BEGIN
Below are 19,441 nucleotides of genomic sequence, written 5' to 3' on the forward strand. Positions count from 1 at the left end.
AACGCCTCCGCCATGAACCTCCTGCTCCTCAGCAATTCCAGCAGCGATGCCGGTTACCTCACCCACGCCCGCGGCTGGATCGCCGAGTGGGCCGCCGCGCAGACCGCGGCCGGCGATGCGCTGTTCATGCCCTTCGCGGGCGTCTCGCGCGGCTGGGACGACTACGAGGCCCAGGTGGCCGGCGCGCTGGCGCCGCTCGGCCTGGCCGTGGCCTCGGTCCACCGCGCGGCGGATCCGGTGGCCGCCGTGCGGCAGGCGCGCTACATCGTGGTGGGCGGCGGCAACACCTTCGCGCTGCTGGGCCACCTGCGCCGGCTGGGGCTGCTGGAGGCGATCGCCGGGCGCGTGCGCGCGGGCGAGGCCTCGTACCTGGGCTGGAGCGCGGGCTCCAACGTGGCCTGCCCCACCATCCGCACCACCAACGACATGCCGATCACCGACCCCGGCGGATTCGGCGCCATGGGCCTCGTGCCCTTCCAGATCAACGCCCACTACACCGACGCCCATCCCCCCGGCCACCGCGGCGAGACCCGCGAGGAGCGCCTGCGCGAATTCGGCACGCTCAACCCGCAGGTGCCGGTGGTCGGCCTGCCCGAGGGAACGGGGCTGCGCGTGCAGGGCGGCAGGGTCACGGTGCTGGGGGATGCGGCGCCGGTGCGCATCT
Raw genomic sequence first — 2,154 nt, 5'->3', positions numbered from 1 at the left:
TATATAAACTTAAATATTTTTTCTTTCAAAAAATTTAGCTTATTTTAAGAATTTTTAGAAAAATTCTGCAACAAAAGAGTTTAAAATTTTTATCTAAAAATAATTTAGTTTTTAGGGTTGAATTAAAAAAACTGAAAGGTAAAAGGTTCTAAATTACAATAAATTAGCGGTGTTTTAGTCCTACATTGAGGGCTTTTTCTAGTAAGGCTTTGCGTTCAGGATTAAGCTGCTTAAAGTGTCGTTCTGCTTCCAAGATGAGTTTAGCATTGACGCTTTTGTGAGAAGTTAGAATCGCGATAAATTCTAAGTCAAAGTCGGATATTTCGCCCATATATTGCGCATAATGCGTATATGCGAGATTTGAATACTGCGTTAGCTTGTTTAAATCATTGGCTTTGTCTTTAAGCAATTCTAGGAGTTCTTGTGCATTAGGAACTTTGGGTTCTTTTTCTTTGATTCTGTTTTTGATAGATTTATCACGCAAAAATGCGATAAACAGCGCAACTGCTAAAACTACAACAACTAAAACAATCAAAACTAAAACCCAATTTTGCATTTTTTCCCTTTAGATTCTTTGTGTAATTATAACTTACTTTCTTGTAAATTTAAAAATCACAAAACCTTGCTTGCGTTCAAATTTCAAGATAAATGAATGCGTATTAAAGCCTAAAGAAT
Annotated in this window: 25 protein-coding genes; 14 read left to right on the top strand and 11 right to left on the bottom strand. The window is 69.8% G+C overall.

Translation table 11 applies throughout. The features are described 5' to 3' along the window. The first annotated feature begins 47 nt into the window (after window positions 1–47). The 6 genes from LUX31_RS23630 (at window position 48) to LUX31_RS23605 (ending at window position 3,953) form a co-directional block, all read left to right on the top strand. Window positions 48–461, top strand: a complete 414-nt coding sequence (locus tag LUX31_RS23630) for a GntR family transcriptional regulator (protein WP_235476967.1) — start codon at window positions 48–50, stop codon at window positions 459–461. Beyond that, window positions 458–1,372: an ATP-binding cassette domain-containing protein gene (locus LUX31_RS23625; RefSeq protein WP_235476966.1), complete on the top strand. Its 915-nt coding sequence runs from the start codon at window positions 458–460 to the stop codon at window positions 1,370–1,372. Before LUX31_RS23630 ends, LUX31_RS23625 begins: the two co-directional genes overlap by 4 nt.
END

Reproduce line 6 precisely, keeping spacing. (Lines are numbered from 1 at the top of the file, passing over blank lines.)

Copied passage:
Translation table 11 applies throughout. The features are described 5' to 3' along the window. The first annotated feature begins 47 nt into the window (after window positions 1–47). The 6 genes from LUX31_RS23630 (at window position 48) to LUX31_RS23605 (ending at window position 3,953) form a co-directional block, all read left to right on the top strand. Window positions 48–461, top strand: a complete 414-nt coding sequence (locus tag LUX31_RS23630) for a GntR family transcriptional regulator (protein WP_235476967.1) — start codon at window positions 48–50, stop codon at window positions 459–461. Beyond that, window positions 458–1,372: an ATP-binding cassette domain-containing protein gene (locus LUX31_RS23625; RefSeq protein WP_235476966.1), complete on the top strand. Its 915-nt coding sequence runs from the start codon at window positions 458–460 to the stop codon at window positions 1,370–1,372. Before LUX31_RS23630 ends, LUX31_RS23625 begins: the two co-directional genes overlap by 4 nt.